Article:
Groovy 1.7.4 和1.8.0-beta-1版本同一时间发表。

Containers in Depth

Groovy 1.7.4

Full container taxonomy

  • You can usually ignore any class that begins with “Abstract.”

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Filling containers

  • This fill( ) just duplicates a single object reference
    throughout the container. In addition, it only works for List
  • The fill( ) method is made even less useful by the fact that it
    can only replace elements that are already in the List and will not
    add new elements.

Groovy 1.8.0-beta-1

A Generator solution

  • Virtually all Collection subtypes have a constructor that takes
    another Collection object, from which it can fill the new
  • A LinkedHashSet maintains a linked list holding the insertion


Using Abstract classes

  • Each java.util container has its own Abstract class that provides a
    partial implementation of that container, so all you must do is
    implement the necessary methods in order to produce the desired
  • You use a flyweight when the ordinary solution requires too many
    objects, or when producing normal objects takes up too much space.


Collection functionality

  • There’s no get( ) method for random-access element selection.
  • Thus, if you want to examine the elements of a Collection, you must
    use an iterator.

closures are now “callable” (inheriting from
java.util.concurrent.Callable)new AST transformations like@Log to inject
a logger in your classes@ScriptField for creating a field in a script
(should be renamed to @Field in the next beta)@PackageScope now working
also on methods and classes (not just fields as before)@Synchronized for
providing safer synchronization semantics@InheritConstructors to inherit
constructors, like often the case when extending exception
classes@IndexedProperties to add JavaBeans indexed property
support@AutoClone providing automatic cloning support to your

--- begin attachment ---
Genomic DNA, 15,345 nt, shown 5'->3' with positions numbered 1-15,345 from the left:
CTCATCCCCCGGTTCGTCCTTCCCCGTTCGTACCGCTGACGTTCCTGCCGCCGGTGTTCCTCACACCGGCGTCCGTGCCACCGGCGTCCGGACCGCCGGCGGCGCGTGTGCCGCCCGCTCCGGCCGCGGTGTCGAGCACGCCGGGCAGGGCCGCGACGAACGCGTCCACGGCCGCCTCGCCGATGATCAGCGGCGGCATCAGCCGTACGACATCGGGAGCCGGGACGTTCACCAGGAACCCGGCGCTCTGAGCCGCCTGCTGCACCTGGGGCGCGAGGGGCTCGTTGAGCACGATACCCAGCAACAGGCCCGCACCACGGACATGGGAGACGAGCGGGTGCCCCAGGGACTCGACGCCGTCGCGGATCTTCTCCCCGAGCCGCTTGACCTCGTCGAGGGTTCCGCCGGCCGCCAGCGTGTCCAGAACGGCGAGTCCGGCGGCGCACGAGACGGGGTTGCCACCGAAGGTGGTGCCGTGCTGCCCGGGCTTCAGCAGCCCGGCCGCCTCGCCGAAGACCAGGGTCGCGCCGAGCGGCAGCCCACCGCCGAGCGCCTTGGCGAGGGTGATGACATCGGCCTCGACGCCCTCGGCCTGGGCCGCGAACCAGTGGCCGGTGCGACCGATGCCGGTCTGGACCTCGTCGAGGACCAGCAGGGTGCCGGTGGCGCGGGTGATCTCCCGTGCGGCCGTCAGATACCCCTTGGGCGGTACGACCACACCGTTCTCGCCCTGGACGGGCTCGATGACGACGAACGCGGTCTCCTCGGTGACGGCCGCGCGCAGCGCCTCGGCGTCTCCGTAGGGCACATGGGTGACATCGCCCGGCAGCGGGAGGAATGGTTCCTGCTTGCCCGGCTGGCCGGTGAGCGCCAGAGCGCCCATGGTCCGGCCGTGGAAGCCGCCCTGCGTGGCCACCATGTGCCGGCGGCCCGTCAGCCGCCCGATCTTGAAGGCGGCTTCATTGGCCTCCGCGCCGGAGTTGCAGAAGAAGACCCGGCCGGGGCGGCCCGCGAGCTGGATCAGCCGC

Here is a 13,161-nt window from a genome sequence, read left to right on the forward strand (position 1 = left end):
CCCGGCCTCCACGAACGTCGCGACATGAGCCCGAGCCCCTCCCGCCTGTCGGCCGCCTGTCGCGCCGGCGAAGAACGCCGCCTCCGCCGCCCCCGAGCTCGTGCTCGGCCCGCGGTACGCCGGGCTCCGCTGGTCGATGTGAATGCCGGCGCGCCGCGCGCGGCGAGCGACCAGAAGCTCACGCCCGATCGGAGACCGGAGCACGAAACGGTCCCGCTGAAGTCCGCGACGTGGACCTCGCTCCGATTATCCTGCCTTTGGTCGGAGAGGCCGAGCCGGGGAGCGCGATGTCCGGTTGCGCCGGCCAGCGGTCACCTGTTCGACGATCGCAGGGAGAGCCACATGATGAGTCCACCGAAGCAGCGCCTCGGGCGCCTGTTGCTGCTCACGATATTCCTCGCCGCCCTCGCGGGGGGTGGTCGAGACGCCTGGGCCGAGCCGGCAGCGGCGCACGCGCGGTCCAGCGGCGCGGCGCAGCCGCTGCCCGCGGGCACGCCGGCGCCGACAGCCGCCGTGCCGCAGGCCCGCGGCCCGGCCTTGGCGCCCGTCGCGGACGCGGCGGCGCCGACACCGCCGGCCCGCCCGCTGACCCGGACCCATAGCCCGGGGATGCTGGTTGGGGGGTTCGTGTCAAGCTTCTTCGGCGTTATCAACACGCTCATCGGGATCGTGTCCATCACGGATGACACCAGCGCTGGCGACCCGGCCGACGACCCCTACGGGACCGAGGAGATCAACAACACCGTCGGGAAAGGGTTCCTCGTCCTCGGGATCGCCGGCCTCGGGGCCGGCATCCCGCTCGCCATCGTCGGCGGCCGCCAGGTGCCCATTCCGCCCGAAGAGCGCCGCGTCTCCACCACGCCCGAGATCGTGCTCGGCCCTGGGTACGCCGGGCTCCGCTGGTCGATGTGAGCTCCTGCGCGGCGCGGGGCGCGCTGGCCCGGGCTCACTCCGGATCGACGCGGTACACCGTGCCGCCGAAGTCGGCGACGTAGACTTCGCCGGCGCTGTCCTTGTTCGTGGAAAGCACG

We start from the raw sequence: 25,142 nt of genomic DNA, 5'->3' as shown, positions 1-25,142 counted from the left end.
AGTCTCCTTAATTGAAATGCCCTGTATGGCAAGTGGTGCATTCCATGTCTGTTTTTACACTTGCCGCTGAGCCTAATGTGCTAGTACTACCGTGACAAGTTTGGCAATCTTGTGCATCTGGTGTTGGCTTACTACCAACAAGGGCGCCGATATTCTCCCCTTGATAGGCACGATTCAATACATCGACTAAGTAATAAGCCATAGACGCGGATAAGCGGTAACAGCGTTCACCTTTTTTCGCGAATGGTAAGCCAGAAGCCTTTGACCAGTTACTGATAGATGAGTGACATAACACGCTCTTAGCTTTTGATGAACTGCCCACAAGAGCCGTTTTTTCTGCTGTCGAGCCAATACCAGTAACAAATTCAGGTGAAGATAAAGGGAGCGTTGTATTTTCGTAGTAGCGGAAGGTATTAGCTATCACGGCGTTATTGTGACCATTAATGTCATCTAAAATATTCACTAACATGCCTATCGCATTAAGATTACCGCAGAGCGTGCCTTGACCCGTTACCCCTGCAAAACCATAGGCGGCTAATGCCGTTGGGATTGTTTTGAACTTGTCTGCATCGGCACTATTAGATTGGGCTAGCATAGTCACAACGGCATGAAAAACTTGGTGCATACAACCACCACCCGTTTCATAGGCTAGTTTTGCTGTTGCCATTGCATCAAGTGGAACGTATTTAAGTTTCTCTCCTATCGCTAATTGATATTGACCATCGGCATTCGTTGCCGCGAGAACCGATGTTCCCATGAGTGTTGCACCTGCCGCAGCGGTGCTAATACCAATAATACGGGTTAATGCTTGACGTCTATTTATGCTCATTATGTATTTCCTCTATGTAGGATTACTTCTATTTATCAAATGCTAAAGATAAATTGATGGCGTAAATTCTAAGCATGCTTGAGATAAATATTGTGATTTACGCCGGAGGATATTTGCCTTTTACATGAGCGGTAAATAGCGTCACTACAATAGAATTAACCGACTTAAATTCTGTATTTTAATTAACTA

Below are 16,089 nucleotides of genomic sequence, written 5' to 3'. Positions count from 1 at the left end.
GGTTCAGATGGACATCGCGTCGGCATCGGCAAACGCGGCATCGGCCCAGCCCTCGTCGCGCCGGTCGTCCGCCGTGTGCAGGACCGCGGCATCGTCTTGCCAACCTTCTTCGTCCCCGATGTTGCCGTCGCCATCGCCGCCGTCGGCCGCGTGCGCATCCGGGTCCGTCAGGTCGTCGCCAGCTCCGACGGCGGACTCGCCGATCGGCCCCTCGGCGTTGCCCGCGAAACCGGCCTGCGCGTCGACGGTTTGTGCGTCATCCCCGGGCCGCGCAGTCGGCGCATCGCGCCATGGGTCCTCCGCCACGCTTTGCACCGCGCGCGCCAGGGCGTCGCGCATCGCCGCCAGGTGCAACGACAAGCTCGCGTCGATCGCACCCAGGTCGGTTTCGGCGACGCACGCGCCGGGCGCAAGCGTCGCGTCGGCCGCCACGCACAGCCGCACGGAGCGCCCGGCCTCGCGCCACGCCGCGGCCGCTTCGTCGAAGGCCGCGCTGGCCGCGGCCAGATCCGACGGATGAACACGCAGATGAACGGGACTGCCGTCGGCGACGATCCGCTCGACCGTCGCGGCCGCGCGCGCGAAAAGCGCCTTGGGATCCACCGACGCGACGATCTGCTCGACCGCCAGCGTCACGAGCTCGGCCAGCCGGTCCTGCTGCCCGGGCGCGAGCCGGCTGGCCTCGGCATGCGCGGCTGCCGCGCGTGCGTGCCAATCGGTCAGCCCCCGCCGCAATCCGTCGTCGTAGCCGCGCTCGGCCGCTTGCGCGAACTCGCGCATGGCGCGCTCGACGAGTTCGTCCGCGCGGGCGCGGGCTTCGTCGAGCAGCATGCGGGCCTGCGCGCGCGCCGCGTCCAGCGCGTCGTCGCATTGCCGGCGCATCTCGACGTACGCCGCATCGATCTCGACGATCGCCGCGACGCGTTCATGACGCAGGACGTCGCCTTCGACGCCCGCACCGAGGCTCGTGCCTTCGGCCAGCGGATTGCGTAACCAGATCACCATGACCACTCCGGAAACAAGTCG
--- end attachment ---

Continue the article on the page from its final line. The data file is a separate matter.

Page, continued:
beans@AutoExternalize providing automatic externalization of your
POGOs@Canonical adding proper equals(), hashCode(), toString()
methods@EqualsAndHashCode adding an equals() and hashCode()
method@ToString for creating a default readable toString()
method@TupleConstructor for adding a tuple constructoran additional
syntax for strings, with $/…/$, to circumvent various escaping corner
cases, like for example $/a/bc$$ $//$new GDK methods like
Map.countBy{}, Map.collectEntries{}, Date.putAt() (subscript operator),
Date.updated()+ obviously all other incremental improvements and new
features from the Groovy 1.7 branch likethe new String methods like
tr(), stripMargin(), stripIndent(), (un)expand(), Map’s withDefault{}
method, Closure’s ncury() and rcury()Sql’s withBatch{} and

Optional operations

  • The implementing class is not required to provide functioning
    definitions for these methods.
  • An “optional” operation says that calling some methods will nor
    perform meaningful behavior.
  • If an operation is optional, the compiler still restricts you to
    calling only the methods in that interface.
  • Unsupported operations are a special case that can be delayed until
  • The design does provide a “back door” if you want to create a new
    Collection without providing meaningful definitions for all the
    methods in the Collection interface, and yet still fit it into the
    existing library.


Unsupported operations